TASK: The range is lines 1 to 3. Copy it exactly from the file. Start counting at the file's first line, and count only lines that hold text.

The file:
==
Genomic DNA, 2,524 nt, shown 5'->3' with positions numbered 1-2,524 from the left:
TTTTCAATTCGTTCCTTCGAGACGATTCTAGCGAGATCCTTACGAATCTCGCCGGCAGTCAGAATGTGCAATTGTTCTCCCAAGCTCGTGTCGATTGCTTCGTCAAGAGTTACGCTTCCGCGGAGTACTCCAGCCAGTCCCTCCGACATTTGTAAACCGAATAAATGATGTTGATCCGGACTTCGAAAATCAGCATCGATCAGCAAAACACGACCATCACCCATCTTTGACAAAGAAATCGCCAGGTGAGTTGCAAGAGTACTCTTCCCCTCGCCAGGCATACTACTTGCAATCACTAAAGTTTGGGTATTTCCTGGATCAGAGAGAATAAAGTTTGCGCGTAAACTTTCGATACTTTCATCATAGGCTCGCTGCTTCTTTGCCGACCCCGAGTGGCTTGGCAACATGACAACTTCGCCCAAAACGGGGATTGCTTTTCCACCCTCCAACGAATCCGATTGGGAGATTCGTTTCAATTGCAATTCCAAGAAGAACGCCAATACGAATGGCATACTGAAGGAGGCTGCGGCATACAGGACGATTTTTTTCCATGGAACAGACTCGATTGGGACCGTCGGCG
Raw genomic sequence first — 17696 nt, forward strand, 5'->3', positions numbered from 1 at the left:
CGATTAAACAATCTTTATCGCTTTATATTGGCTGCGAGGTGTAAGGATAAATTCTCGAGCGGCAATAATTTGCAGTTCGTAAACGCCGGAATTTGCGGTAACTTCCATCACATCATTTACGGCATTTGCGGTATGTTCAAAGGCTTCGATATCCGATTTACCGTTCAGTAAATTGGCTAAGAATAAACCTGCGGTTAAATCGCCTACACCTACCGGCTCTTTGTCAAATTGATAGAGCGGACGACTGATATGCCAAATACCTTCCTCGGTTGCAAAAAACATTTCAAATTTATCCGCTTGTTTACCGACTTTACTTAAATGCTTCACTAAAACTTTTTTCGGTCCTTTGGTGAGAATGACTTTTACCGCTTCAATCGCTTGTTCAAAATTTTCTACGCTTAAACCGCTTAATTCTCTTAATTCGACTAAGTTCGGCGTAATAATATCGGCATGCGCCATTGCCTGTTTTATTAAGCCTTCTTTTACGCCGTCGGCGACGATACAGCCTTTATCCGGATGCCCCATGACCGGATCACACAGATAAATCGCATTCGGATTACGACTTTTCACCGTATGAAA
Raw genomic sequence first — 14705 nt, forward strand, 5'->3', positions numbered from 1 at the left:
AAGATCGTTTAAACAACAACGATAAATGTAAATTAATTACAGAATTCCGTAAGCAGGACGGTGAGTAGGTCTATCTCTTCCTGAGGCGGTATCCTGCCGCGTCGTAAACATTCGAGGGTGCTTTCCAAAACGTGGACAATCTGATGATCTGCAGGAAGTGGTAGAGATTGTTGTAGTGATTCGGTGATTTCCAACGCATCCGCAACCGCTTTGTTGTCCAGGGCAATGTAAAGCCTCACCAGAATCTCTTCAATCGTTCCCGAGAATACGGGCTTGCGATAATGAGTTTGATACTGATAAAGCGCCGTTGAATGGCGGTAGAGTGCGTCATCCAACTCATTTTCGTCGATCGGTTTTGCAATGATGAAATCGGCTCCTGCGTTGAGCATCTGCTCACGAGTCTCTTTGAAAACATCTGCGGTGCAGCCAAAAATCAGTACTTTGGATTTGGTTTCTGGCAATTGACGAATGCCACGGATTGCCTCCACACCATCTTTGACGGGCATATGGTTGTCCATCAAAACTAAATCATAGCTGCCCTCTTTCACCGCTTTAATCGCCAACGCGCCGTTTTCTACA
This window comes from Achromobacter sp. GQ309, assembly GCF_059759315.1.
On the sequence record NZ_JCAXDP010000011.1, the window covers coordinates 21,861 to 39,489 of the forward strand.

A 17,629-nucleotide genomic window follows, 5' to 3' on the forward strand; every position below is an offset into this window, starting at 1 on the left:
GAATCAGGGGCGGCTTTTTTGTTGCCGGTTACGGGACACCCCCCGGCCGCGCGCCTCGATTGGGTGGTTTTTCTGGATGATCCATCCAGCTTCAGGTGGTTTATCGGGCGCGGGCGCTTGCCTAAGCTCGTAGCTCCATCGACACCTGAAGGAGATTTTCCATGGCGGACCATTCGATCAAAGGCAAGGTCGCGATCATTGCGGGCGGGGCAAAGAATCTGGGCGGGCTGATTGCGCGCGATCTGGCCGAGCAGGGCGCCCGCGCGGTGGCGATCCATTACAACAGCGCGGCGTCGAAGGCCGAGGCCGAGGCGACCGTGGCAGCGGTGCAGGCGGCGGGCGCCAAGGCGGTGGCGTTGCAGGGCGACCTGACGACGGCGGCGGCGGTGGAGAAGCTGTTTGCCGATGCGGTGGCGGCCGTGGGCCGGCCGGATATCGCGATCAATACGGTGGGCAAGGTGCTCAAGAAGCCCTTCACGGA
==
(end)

Genomic DNA, 2,524 nt, shown 5'->3' with positions numbered 1-2,524 from the left:
TTTTCAATTCGTTCCTTCGAGACGATTCTAGCGAGATCCTTACGAATCTCGCCGGCAGTCAGAATGTGCAATTGTTCTCCCAAGCTCGTGTCGATTGCTTCGTCAAGAGTTACGCTTCCGCGGAGTACTCCAGCCAGTCCCTCCGACATTTGTAAACCGAATAAATGATGTTGATCCGGACTTCGAAAATCAGCATCGATCAGCAAAACACGACCATCACCCATCTTTGACAAAGAAATCGCCAGGTGAGTTGCAAGAGTACTCTTCCCCTCGCCAGGCATACTACTTGCAATCACTAAAGTTTGGGTATTTCCTGGATCAGAGAGAATAAAGTTTGCGCGTAAACTTTCGATACTTTCATCATAGGCTCGCTGCTTCTTTGCCGACCCCGAGTGGCTTGGCAACATGACAACTTCGCCCAAAACGGGGATTGCTTTTCCACCCTCCAACGAATCCGATTGGGAGATTCGTTTCAATTGCAATTCCAAGAAGAACGCCAATACGAATGGCATACTGAAGGAGGCTGCGGCATACAGGACGATTTTTTTCCATGGAACAGACTCGATTGGGACCGTCGGCG
Raw genomic sequence first — 17696 nt, forward strand, 5'->3', positions numbered from 1 at the left: